Blackburn Rovers 1
THE joke doing the rounds in those places where supporters gather to discuss the events of the day was that the home team had raised their game immeasurably, just in case Jack Walker was contemplating putting another huge cheque Norwich's way. In this argument, between those who buy big and those who successfully sell, it was not money that talked the loudest.
On Tuesday a bunch of part-time footballers had put paid to Blackburn's dreams of European glory. At Carrow Road it was the full-time species that put a dent in their Premiership ambitions by inflicting a first League defeat through honest endeavour. So hard did Norwich work for their victory that not even Kenny Dalglish could begrudge them two goals which were more Jim Bowen than Mark.
After Chris Sutton had taken only four minutes to mark his first return to his first club with the Premiership's first goal, and his ninth in 11 games, the yellow sleeves went up as one and a monumental effort began.
It is a quality that Walker, a self- made millionaire, appreciated only too well and so, when he pulled Robert Chase aside over drinks in the boardroom, it was not to inquire if he would take pounds 3m for Darren Eadie or pounds 4m for John Polston, but to acknowledge that on the day the Norwich chairman had the better footballers in his side, and at only a fraction of the price paid by the Blackburn philanthropist.
Norwich are great believers in the maxim that, while there exists a narrow strata of elite footballers, the vast bulk of the Saturday workforce is separated only by ambition, determination and hard work. Sutton and Alan Shearer fall into the first category but, despite the valuation- differential, Norwich lost nothing on an individual comparison. How Dalglish must have wished for a creative talent of Ian Crook's dimension in his midfield, or for a decisive defender like John Polston has been throughout this campaign.
While Dalglish was right to claim that Rovers had played reasonably well, there has to be concern at the goals conceded by what hitherto was the Premiership's tightest ship. Colin Hendry dallied when he should have been positive when Bowen's header dropped into his six-yard box and while Jon Newsome, part of the reconstruction wrought by Sutton's pounds 5m, has many qualities with his back to goal, he ought not to be allowed to pass both Tim Sherwood and Hendry in a run that preceded a comical mis- hit which fooled Tim Flowers.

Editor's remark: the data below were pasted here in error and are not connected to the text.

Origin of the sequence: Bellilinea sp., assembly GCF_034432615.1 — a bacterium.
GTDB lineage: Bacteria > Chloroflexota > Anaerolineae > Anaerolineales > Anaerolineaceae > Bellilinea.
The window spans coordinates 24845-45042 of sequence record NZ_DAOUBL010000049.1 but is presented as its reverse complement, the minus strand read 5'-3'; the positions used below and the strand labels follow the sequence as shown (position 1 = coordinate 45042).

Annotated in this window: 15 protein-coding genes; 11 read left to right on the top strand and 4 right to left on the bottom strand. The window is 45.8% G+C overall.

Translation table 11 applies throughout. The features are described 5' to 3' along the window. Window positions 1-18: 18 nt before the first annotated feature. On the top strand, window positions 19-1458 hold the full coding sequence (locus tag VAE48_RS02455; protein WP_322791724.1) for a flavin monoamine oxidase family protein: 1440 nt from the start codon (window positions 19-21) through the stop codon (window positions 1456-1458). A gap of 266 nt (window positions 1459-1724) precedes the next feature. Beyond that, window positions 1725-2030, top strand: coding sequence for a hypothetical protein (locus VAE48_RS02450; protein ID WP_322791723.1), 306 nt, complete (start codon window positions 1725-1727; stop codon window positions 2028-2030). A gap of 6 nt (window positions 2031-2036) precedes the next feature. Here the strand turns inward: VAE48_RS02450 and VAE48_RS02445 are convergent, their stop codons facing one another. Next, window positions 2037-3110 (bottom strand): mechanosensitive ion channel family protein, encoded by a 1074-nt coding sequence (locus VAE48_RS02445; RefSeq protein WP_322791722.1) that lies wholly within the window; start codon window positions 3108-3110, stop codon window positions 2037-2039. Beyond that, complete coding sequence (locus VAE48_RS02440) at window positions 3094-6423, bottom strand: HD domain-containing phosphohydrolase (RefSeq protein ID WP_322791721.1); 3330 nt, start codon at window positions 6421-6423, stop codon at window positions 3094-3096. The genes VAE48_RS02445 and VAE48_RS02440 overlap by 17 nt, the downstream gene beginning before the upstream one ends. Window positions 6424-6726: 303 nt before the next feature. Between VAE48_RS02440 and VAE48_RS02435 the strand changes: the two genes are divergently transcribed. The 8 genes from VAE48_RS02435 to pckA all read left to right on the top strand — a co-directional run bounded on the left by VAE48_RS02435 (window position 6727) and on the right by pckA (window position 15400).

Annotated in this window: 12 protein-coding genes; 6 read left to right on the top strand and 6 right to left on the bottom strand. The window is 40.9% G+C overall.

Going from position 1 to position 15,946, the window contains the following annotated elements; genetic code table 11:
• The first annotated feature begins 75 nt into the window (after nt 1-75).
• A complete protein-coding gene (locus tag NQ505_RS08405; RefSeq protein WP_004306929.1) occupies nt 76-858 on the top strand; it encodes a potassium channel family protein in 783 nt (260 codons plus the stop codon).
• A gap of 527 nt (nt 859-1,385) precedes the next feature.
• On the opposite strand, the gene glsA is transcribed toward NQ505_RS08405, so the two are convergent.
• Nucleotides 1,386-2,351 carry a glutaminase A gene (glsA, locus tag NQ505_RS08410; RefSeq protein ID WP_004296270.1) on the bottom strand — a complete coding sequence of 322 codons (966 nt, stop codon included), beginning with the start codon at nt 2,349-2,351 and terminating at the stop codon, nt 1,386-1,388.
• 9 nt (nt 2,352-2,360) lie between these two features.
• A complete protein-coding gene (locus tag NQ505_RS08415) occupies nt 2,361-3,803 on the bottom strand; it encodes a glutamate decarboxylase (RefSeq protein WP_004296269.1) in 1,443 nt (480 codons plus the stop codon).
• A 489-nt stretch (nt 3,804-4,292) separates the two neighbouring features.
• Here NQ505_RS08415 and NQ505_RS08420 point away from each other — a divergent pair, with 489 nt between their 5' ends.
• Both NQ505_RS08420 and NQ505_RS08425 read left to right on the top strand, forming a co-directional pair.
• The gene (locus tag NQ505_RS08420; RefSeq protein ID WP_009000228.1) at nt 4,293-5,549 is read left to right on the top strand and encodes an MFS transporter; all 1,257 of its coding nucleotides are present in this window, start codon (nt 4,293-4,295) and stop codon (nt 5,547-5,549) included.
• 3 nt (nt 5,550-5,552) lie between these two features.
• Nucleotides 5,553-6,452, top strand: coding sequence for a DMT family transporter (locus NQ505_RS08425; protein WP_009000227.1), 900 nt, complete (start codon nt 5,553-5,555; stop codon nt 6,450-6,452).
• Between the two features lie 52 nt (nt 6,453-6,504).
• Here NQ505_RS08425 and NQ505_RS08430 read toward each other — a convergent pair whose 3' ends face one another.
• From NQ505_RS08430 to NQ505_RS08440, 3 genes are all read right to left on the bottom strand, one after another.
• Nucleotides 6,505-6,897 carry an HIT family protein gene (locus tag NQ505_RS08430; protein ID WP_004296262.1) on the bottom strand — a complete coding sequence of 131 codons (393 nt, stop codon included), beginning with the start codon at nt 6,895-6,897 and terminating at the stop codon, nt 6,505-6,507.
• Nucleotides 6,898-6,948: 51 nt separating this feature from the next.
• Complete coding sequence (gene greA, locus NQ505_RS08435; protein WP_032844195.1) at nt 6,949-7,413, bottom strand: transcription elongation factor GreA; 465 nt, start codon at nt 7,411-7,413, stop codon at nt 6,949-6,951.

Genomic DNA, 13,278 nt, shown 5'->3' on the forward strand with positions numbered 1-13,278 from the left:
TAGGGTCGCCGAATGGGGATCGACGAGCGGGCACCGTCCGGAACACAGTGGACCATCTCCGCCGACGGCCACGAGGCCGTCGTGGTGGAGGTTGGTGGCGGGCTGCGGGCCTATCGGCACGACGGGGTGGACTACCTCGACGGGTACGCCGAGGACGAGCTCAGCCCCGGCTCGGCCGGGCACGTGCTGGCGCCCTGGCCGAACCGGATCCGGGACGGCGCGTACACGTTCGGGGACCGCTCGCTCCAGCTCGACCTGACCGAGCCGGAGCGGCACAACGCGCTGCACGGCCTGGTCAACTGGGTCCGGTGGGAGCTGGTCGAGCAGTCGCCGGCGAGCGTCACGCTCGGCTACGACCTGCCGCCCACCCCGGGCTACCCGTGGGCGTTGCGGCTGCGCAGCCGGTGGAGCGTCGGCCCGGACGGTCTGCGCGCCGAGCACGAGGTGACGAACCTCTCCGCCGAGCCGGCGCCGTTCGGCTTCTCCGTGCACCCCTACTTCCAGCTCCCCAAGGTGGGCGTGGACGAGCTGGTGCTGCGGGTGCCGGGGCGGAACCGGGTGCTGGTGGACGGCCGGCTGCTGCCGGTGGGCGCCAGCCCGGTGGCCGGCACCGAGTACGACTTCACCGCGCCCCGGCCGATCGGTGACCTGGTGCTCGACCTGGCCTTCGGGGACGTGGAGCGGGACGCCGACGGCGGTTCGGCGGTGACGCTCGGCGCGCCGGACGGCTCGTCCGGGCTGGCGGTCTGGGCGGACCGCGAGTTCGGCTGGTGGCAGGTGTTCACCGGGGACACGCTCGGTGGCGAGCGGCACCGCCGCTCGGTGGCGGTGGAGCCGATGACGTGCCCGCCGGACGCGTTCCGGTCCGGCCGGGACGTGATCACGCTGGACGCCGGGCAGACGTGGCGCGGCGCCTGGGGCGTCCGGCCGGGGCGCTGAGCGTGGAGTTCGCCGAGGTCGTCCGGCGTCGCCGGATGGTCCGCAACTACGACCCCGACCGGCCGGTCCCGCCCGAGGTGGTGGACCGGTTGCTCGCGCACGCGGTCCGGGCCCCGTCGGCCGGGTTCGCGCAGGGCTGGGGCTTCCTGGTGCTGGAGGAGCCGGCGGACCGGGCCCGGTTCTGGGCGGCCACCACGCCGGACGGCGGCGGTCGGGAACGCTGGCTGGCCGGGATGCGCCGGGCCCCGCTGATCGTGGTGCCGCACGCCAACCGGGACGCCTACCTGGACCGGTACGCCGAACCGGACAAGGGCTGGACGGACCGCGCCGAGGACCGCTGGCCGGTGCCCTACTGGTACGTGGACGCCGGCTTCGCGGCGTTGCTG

The Norwich manager, John Deehan, was amply rewarded for his decision to attack Blackburn with two wingers, and repaid handsomely by Darren Eadie who, on his first start of the season, filled the spaces afforded him by Blackburn's second-half push with verve and eye- catching speed.
Sutton's goal was a fine example of quick-thinking, strong-running and of the value of a cool head to beat the advancing Bryan Gunn. While others have tried to rubbish his towering valuation - even to the extend of criticising the length of his shorts - the supporters he left behind, and who gave him a warm reception back, are in no doubt as to the wisdom of Walker's investment. When, late on, they chorused with some glee, 'What a waste of money', it was not with Sutton in mind.
Goals: Sutton (5) 0-1; Bowen (31) 1-1, Newsome (56) 2-1.
Norwich City (4-4-2): Gunn; Bradshaw, Newsome, Polston, Bowen; Adams, (Goss, 89), Crook, Milligan, Eadie; Newman, Ekoku (Robins, 75). Substitute not used: Marshall (gk).
Blackburn Rovers (4-4-2): Flowers; Warhurst, Berg, Hendry, Le Saux; Ripley, Atkins, Sherwood (Slater, 64), Wilcox; Shearer, Sutton. Substitutes not used: Pearce, Mimms (gk).
Referee: P Jones (Quorn).Reuse content